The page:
This is an attractive introductory work on differential equations, with extensive information in addition to what can be covered in a two-semester course. The order of the topics examined is slightly unusual in that Laplacians are covered after Fourier transforms and power series. The chapter on power series contains a section on hypergeometric equations, which could well be the first time that an introductory book on the subject goes that far. The book has plenty of exercises at the end of each section, and also at the end of each chapter. The solutions to some of these are included at the end of the book. Most chapters contain a few appendixes that are several pages long. Their subject is either related to the life and work of an exceptional mathematician (such as Newton, Euler, or Gauss) or pertains to an area of mathematics in which the theory of differential equations can be applied. The historical appendixes put the material in context, and explain which parts of the material were the most difficult to discover. The writing is pleasant and reader-friendly throughout. This work is an essential acquisition for all math libraries; no competing works have put the material in such a deep historical context.
Preface to Differential Equations with Applications and Historical Notes (Textbooks in Mathematics) 3rd Edition by George F. Simmons
I have taken advantage of this new edition of my book on differential equations to add two batches of new material of independent interest: First, a fairly substantial appendix at the end of Chapter 1 on the famous bell curve. This curve is the graph of the normal distribution function, with many applications in the natural sciences, the social sciences, mathematics—in statistics and probability theory—and engineering. We shall be especially interested how the differential equation for this curve arises from very simple considerations and can be solved to obtain the equation of the curve itself. And second, a brief section on the van der Pol nonlinear equation and its historical background in World War II that gave it significance in the development of the theory of radar. This consists, in part, of personal recollections of the eminent physicist Freeman Dyson. Finally, I should add a few words on the meaning of the cover design, for this design amounts to a bit of self-indulgence.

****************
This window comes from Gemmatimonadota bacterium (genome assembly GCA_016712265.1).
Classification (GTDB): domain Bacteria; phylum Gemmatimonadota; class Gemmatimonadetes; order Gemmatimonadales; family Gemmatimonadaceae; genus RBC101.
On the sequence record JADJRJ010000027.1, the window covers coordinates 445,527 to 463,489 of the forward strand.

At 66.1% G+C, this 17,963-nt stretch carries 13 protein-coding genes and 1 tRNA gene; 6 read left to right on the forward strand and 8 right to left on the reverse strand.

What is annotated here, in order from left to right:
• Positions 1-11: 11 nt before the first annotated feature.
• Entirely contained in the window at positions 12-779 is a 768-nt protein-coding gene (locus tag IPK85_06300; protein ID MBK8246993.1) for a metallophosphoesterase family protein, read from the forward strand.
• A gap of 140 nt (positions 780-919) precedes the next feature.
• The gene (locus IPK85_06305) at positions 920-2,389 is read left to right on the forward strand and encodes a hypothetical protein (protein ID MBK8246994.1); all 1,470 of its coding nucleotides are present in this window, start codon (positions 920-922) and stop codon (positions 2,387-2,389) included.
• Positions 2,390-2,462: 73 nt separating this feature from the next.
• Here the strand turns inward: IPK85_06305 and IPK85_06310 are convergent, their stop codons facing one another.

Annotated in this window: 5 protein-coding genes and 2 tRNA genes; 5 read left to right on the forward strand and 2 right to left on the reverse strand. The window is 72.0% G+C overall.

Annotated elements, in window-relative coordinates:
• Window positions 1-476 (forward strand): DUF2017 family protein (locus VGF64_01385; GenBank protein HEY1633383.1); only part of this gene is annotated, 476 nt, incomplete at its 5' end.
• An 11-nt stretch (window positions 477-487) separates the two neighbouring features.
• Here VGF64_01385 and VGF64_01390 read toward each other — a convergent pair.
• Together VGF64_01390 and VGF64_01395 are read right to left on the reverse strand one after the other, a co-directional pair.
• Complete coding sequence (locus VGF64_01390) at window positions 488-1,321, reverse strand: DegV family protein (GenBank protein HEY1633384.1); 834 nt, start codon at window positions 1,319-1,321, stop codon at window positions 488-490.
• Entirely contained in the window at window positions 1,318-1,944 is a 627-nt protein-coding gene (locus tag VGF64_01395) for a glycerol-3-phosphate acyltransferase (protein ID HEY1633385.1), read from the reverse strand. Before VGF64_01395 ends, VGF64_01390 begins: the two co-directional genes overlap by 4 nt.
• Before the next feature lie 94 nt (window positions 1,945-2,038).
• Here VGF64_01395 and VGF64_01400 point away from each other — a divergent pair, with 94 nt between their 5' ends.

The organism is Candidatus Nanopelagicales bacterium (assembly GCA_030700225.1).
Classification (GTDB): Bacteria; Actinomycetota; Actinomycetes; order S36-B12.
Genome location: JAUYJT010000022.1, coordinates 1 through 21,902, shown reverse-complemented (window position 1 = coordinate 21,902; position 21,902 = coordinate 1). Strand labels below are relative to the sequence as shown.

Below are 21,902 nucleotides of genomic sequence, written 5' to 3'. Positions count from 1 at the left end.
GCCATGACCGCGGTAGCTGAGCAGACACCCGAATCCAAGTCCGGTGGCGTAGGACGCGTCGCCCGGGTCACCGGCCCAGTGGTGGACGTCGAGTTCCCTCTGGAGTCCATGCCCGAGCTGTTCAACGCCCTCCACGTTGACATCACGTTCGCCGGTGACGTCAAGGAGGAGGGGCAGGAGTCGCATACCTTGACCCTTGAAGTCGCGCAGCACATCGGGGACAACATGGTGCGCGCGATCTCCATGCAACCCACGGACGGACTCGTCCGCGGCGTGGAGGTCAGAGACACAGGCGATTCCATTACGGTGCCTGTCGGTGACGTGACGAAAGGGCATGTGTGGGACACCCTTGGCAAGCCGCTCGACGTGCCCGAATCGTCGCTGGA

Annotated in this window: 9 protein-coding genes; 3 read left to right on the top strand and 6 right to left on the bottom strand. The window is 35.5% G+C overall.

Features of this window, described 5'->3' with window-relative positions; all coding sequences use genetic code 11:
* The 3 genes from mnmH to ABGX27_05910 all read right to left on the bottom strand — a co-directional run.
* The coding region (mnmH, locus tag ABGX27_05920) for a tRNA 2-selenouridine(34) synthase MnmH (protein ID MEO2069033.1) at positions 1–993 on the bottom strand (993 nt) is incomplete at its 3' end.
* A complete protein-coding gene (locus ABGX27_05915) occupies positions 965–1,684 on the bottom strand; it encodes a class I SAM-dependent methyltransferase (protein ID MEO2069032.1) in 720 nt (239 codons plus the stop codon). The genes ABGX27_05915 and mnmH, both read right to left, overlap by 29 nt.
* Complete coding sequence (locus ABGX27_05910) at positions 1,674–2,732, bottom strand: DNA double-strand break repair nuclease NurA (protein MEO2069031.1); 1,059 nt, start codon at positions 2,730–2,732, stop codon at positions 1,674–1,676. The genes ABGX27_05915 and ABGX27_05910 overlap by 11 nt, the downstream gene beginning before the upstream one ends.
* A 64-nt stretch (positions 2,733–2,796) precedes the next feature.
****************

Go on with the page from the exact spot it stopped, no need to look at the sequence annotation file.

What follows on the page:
The chapter on Fourier series is there mainly to provide machinery needed for the following chapter on partial differential equations. However, one of the minor offshoots of Fourier series is to find the exact sum of the infinite series formed from the reciprocals of the squares of the positive integers (the first formula on the cover). This sum was discovered by the great Swiss mathematician Euler in 1736, and since his time, several other methods for obtaining this sum, in addition to his own, have been discovered. This is one of the topics dealt with in Sections 34 and 35 and has been one of my own minor hobbies in mathematics for many years.
However, from 1736 to the present day, no one has ever been able to find the exact sum of the reciprocals of the cubes of the positive integers (the second formula on the cover). Some years ago, I was working with the zeroes of the Bessel functions. I thought for an exciting period of several days that I was on the trail of this unknown sum, but in the end it did not work out. Instead, the trail deviated in an unexpected direction and yielded yet another method for finding the sum in the first formula. These ideas will be found in Section 47.
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